On 3 May this year I posted an article about the nine protected characteristics of the Equality Act, asking why stop at nine.
Today I read an article on an NHS Choices website about doctors who discriminate against overweight people, entitled “Is your doctor fattist?” In its text, it explored the issue I recently discussed of unconscious bias, stating that “Explicit (conscious) feelings were judged by a direct question. More importantly, implicit (unconscious) feelings were judged by a web-based series of tests. Studying implicit feelings is arguably more important as many people may have deep-seated opinions, which, for reasons of social pressure, they are unwilling to admit to others (and possibly themselves)”.
The findings of the research suggest that doctors have a strong implicit and explicit preference for thin people, which the article goes on to explain is no different from the general public in society at large.
We do not have to be too clever in our searches to see what people are saying about others who are overweight. This is an example I found. “To be brutally honest, even in real life, I find it aesthetically displeasing to watch a very, very fat person simply walk across a room — just like I’d find it distressing if I saw a very drunk person stumbling across a bar or a heroin addict slumping in a chair.” Mike and Molly Show – Overweight Couples on Television – Marie Claire.
Is this the truth we all have deeply ingrained in our unconscious selves?
I remember in a group I was part of some years ago there was one person who was quite overweight and physically unattractive. When she joined, I recall with some embarrassment my initial reaction, which today I am not proud of. Now I understand I was responding to my unconscious bias. However, as I got to know her, I realised that she was one of the most beautiful people I had ever met; deeply sensitive and caring in the extreme. She demonstrated to me never to judge a proverbial book by its cover, a first hand lesson in tackling personal prejudices.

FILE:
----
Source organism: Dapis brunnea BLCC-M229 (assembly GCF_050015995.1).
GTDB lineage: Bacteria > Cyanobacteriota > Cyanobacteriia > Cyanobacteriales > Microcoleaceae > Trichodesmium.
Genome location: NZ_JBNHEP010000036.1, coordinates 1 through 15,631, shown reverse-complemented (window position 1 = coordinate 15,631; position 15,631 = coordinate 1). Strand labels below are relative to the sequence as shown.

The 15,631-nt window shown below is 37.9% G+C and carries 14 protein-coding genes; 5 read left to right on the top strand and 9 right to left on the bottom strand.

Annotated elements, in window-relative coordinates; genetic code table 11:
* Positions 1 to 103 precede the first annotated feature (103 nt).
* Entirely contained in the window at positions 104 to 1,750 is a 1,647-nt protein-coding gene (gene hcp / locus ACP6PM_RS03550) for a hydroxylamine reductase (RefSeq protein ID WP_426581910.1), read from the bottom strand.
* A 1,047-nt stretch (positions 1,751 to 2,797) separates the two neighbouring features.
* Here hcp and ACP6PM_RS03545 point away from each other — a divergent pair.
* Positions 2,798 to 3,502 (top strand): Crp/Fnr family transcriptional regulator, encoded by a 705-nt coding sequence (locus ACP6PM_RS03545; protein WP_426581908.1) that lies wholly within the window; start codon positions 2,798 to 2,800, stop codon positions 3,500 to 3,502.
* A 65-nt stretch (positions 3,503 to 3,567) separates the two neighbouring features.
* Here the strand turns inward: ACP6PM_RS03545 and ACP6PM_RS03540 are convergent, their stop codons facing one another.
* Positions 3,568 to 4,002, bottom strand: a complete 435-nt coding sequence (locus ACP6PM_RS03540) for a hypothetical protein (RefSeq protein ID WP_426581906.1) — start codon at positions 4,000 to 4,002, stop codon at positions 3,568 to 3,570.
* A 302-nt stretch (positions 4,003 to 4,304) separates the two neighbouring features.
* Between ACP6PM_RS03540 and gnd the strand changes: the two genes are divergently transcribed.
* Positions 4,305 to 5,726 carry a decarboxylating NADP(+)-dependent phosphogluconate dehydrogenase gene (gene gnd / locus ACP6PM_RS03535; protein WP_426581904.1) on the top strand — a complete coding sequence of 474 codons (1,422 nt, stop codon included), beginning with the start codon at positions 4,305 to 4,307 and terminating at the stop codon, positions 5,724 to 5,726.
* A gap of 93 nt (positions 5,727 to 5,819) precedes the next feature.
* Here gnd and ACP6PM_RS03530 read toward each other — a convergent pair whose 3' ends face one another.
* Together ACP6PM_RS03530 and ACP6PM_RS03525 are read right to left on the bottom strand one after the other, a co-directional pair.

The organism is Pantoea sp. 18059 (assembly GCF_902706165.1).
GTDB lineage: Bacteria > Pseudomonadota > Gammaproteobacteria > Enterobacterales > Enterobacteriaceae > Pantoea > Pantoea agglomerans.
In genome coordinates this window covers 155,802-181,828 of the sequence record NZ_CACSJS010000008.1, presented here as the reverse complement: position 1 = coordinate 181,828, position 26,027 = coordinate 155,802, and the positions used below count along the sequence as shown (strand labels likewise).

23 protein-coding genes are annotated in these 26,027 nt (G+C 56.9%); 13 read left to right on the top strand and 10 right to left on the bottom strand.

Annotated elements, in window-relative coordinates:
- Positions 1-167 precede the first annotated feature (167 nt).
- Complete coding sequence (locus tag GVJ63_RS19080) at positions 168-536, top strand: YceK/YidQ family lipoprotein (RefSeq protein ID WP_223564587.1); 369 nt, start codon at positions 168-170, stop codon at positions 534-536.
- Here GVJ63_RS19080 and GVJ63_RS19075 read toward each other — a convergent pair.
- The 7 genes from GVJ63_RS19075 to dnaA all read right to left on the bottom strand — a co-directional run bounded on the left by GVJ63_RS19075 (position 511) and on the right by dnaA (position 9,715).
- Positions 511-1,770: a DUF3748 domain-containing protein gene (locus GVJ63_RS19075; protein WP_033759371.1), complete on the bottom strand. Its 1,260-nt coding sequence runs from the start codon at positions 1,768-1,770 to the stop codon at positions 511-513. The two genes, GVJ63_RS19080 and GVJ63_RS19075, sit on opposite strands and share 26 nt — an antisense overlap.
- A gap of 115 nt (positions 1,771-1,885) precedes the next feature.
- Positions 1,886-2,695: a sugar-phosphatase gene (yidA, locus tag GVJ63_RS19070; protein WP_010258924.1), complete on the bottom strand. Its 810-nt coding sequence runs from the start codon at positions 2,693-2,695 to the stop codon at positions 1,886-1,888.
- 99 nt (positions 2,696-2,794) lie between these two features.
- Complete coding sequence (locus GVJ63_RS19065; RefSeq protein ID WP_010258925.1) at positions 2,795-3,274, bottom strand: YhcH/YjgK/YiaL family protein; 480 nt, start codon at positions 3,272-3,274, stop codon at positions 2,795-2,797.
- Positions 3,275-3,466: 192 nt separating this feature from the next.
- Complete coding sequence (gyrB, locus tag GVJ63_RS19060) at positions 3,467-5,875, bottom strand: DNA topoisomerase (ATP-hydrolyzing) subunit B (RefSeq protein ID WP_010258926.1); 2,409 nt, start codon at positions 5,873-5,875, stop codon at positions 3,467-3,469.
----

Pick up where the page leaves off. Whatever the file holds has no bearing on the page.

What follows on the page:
Over those months of sharing with her, and hearing her story, I became aware that she had lived an almost completely anonymous existence, as no-one had ever given the time or space to get to know her. As such, she was always the “unattractive fat one” who, unsurprisingly, never said anything. In group discussions, she became a pivotal character, with an opportunity to share, for the first time in her life.
How many beautiful people have touched our lives without us ever noticing? If doctors, as a small cross section of society, are prejudice against overweight people then presumably we all are. Not a very pleasant or reassuring thought. What happens in your workplace?